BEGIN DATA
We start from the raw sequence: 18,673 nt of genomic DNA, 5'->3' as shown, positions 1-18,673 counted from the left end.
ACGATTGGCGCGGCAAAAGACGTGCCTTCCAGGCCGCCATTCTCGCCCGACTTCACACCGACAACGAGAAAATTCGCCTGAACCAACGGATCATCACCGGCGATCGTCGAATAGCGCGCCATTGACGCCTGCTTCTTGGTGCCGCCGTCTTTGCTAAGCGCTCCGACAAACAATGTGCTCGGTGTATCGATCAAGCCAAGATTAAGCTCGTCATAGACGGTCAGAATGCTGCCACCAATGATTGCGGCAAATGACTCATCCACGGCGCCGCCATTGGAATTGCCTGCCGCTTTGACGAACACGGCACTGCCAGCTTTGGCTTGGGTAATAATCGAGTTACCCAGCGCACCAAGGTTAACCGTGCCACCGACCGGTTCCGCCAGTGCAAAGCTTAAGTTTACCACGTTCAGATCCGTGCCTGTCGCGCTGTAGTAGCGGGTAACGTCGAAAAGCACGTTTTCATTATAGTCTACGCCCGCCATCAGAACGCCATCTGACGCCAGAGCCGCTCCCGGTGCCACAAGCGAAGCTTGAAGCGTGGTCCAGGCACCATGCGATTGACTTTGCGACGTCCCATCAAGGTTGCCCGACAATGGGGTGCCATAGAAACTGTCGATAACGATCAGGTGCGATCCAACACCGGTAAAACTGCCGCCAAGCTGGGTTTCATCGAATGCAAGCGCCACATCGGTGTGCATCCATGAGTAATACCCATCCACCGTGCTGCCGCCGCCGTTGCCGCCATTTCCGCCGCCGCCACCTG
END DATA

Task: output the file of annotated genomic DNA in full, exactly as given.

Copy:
We start from the raw sequence: 18,673 nt of genomic DNA, 5'->3' as shown, positions 1-18,673 counted from the left end.
ACGATTGGCGCGGCAAAAGACGTGCCTTCCAGGCCGCCATTCTCGCCCGACTTCACACCGACAACGAGAAAATTCGCCTGAACCAACGGATCATCACCGGCGATCGTCGAATAGCGCGCCATTGACGCCTGCTTCTTGGTGCCGCCGTCTTTGCTAAGCGCTCCGACAAACAATGTGCTCGGTGTATCGATCAAGCCAAGATTAAGCTCGTCATAGACGGTCAGAATGCTGCCACCAATGATTGCGGCAAATGACTCATCCACGGCGCCGCCATTGGAATTGCCTGCCGCTTTGACGAACACGGCACTGCCAGCTTTGGCTTGGGTAATAATCGAGTTACCCAGCGCACCAAGGTTAACCGTGCCACCGACCGGTTCCGCCAGTGCAAAGCTTAAGTTTACCACGTTCAGATCCGTGCCTGTCGCGCTGTAGTAGCGGGTAACGTCGAAAAGCACGTTTTCATTATAGTCTACGCCCGCCATCAGAACGCCATCTGACGCCAGAGCCGCTCCCGGTGCCACAAGCGAAGCTTGAAGCGTGGTCCAGGCACCATGCGATTGACTTTGCGACGTCCCATCAAGGTTGCCCGACAATGGGGTGCCATAGAAACTGTCGATAACGATCAGGTGCGATCCAACACCGGTAAAACTGCCGCCAAGCTGGGTTTCATCGAATGCAAGCGCCACATCGGTGTGCATCCATGAGTAATACCCATCCACCGTGCTGCCGCCGCCGTTGCCGCCATTTCCGCCGCCGCCACCTG